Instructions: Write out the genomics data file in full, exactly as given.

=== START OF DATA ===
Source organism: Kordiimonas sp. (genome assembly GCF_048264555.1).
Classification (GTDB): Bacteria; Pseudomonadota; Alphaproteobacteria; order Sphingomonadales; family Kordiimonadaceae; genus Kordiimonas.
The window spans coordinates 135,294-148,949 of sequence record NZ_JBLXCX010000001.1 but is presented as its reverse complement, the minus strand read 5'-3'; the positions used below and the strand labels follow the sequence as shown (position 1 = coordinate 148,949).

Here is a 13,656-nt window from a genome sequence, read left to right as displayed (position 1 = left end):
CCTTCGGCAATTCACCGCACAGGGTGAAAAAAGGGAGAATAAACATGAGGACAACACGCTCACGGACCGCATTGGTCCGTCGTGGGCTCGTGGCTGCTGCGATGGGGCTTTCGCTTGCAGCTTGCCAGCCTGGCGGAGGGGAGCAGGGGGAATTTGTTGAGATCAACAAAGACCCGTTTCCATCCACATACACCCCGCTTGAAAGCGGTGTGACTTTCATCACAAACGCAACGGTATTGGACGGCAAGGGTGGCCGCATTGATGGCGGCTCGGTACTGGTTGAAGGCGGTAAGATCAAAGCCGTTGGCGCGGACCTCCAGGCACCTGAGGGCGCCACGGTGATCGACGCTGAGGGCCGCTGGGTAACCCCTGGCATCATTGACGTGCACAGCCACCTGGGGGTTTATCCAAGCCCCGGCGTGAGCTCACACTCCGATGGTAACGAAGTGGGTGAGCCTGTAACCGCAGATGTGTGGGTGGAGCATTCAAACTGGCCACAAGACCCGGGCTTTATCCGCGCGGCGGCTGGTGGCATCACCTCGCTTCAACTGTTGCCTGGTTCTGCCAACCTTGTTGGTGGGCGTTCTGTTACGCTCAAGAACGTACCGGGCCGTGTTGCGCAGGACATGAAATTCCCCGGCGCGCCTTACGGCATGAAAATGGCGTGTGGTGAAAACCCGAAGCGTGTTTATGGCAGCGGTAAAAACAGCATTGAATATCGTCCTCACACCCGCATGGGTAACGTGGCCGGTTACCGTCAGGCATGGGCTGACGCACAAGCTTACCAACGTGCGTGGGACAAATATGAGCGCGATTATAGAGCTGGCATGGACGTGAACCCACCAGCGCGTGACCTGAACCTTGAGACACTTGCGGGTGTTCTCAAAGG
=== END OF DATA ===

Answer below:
Source organism: Kordiimonas sp. (genome assembly GCF_048264555.1).
Classification (GTDB): Bacteria; Pseudomonadota; Alphaproteobacteria; order Sphingomonadales; family Kordiimonadaceae; genus Kordiimonas.
The window spans coordinates 135,294-148,949 of sequence record NZ_JBLXCX010000001.1 but is presented as its reverse complement, the minus strand read 5'-3'; the positions used below and the strand labels follow the sequence as shown (position 1 = coordinate 148,949).

Here is a 13,656-nt window from a genome sequence, read left to right as displayed (position 1 = left end):
CCTTCGGCAATTCACCGCACAGGGTGAAAAAAGGGAGAATAAACATGAGGACAACACGCTCACGGACCGCATTGGTCCGTCGTGGGCTCGTGGCTGCTGCGATGGGGCTTTCGCTTGCAGCTTGCCAGCCTGGCGGAGGGGAGCAGGGGGAATTTGTTGAGATCAACAAAGACCCGTTTCCATCCACATACACCCCGCTTGAAAGCGGTGTGACTTTCATCACAAACGCAACGGTATTGGACGGCAAGGGTGGCCGCATTGATGGCGGCTCGGTACTGGTTGAAGGCGGTAAGATCAAAGCCGTTGGCGCGGACCTCCAGGCACCTGAGGGCGCCACGGTGATCGACGCTGAGGGCCGCTGGGTAACCCCTGGCATCATTGACGTGCACAGCCACCTGGGGGTTTATCCAAGCCCCGGCGTGAGCTCACACTCCGATGGTAACGAAGTGGGTGAGCCTGTAACCGCAGATGTGTGGGTGGAGCATTCAAACTGGCCACAAGACCCGGGCTTTATCCGCGCGGCGGCTGGTGGCATCACCTCGCTTCAACTGTTGCCTGGTTCTGCCAACCTTGTTGGTGGGCGTTCTGTTACGCTCAAGAACGTACCGGGCCGTGTTGCGCAGGACATGAAATTCCCCGGCGCGCCTTACGGCATGAAAATGGCGTGTGGTGAAAACCCGAAGCGTGTTTATGGCAGCGGTAAAAACAGCATTGAATATCGTCCTCACACCCGCATGGGTAACGTGGCCGGTTACCGTCAGGCATGGGCTGACGCACAAGCTTACCAACGTGCGTGGGACAAATATGAGCGCGATTATAGAGCTGGCATGGACGTGAACCCACCAGCGCGTGACCTGAACCTTGAGACACTTGCGGGTGTTCTCAAAGG